Since being launched in July last year, the Workforce Disclosure Initiative (WDI) has attracted more than 20 additional investor signatories, including Aviva, BMO Global Asset Management, and PGGM, which manages the €197bn Dutch healthcare pension scheme PFZW. More than $12trn (€10trn) in assets under management back the initiative.
Encouraged by the response to a survey sent to 75 companies last year, the WDI has significantly increased the project’s targeted reach.
“After a successful pilot year, the WDI is scaling up and approaching 500 companies headquartered in 30 countries, including Canada, India, Japan and the US,” said ShareAction, which co-ordinates the initiative.
A survey asking the companies for improved data on issues such as diversity, workers’ rights, and health and safety in supply chains, was sent yesterday. Targeted companies include Apple, Alibaba, BAE, Tesla, and Louis Vuitton. The selection criteria were market capitalisation, companies’ significance within their sector, and workforce size.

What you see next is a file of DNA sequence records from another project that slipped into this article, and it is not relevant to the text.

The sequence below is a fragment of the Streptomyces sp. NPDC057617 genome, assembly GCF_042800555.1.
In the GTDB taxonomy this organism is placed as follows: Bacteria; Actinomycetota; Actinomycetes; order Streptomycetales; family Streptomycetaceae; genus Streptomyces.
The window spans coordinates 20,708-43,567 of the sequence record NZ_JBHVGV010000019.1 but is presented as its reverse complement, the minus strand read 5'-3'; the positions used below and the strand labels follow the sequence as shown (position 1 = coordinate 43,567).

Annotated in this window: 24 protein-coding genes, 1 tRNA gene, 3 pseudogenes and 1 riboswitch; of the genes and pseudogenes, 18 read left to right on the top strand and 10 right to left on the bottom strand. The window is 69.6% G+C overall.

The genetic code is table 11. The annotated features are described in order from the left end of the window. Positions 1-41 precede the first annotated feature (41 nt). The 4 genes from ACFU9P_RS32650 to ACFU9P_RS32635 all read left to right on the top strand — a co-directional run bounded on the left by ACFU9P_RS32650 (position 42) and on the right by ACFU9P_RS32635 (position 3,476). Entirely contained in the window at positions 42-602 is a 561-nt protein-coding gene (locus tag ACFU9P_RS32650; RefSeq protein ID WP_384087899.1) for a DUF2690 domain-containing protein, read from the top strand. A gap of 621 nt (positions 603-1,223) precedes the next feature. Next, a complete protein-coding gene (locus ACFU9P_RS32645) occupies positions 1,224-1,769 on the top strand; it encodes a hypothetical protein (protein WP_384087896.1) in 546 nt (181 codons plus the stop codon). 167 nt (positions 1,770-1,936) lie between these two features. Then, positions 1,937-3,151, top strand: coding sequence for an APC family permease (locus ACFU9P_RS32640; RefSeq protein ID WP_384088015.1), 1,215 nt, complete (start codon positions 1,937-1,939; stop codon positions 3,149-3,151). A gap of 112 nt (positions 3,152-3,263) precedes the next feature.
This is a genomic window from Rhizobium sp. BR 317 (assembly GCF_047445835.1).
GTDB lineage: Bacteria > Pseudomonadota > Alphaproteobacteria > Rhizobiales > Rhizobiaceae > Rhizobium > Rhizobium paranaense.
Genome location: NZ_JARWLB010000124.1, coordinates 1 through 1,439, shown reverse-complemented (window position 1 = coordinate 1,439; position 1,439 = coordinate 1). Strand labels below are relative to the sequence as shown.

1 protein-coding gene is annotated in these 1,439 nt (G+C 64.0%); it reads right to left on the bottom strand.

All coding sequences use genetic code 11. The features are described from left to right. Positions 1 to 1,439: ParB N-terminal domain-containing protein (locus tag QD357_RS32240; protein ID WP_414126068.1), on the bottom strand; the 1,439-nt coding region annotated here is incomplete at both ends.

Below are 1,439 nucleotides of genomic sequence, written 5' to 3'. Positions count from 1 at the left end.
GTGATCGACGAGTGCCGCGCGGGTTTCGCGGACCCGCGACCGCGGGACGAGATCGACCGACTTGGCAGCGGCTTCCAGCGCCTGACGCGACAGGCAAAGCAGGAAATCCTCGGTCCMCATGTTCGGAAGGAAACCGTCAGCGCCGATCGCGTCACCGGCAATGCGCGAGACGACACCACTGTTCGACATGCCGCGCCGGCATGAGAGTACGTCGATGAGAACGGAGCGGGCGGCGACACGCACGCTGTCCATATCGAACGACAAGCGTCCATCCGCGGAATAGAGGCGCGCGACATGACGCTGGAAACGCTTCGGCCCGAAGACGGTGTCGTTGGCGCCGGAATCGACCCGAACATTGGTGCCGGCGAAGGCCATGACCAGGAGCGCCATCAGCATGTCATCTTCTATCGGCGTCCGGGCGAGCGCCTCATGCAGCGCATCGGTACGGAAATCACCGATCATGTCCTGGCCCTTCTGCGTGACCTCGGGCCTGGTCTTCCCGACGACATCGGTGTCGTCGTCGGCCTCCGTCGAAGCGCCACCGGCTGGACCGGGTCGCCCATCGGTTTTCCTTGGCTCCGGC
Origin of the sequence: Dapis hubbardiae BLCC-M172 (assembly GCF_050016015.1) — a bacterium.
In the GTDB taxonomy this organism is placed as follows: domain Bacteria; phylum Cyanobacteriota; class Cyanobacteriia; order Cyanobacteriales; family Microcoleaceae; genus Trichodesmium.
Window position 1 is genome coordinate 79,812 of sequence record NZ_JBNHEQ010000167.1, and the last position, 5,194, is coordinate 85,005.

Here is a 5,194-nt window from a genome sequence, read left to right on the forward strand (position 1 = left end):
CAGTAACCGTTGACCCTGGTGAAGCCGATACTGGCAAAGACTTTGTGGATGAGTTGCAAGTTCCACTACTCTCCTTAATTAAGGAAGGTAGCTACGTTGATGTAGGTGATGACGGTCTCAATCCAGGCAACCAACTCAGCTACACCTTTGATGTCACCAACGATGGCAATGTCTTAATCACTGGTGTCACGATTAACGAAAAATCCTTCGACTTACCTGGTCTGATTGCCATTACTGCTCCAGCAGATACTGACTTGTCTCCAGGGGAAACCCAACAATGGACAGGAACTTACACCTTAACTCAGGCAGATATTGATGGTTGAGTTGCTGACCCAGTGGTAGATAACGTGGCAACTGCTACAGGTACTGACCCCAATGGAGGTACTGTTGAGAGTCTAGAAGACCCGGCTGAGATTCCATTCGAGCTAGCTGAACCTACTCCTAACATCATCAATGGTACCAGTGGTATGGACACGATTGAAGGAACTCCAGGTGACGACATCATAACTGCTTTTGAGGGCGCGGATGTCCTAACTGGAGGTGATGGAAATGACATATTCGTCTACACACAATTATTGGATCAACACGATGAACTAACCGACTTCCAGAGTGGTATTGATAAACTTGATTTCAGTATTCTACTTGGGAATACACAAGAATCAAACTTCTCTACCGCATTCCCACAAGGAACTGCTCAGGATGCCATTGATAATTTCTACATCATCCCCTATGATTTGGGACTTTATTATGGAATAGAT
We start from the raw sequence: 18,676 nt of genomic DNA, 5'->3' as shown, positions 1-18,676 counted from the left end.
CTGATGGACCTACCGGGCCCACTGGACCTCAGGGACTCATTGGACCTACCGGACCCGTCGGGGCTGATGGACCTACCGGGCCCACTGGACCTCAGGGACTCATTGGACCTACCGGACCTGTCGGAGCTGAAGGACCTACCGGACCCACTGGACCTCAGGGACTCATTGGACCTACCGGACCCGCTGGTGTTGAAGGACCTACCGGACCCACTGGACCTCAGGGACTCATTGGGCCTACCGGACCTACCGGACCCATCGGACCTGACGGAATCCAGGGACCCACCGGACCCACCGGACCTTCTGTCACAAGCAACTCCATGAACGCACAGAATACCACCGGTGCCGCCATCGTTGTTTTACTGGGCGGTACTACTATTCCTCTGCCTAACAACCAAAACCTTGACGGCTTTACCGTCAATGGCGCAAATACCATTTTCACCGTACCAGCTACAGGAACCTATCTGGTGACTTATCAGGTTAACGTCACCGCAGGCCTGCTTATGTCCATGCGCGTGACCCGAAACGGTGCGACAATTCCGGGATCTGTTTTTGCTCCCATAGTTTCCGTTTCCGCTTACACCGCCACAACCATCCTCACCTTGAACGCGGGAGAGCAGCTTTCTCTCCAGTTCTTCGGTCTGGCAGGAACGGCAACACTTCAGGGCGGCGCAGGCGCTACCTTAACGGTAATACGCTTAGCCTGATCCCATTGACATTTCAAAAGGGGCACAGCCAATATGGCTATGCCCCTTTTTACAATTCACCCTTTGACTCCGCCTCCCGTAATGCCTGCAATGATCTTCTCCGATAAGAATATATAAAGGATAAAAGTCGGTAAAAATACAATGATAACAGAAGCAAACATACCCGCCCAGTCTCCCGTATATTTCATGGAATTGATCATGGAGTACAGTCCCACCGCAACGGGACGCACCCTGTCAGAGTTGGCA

Vaidehee Sachdev, senior research officer at ShareAction, said: “From the pilot year of the WDI, we learned that, while there appears to be a promising step change in the way companies and investors are now approaching labour standards, there is a long road ahead to get to the level of transparency we need for decent work everywhere.
“Based on the quality of data collected and currently being reported, companies need to move away from only reporting on their policy intentions and good news stories.”
The WDI’s ultimate goal is to improve the quality of jobs in the operations and supply chains of multinational companies. It said this would contribute towards poverty alleviation and achieving “decent work for all”, one of the UN Sustainable Development Goals.
Matt Christensen, global head of responsible investment at AXA Investment Managers, said companies had been reinforcing their reporting on environmental topics in recent years and “we wish to see a similar effort with social factors”.
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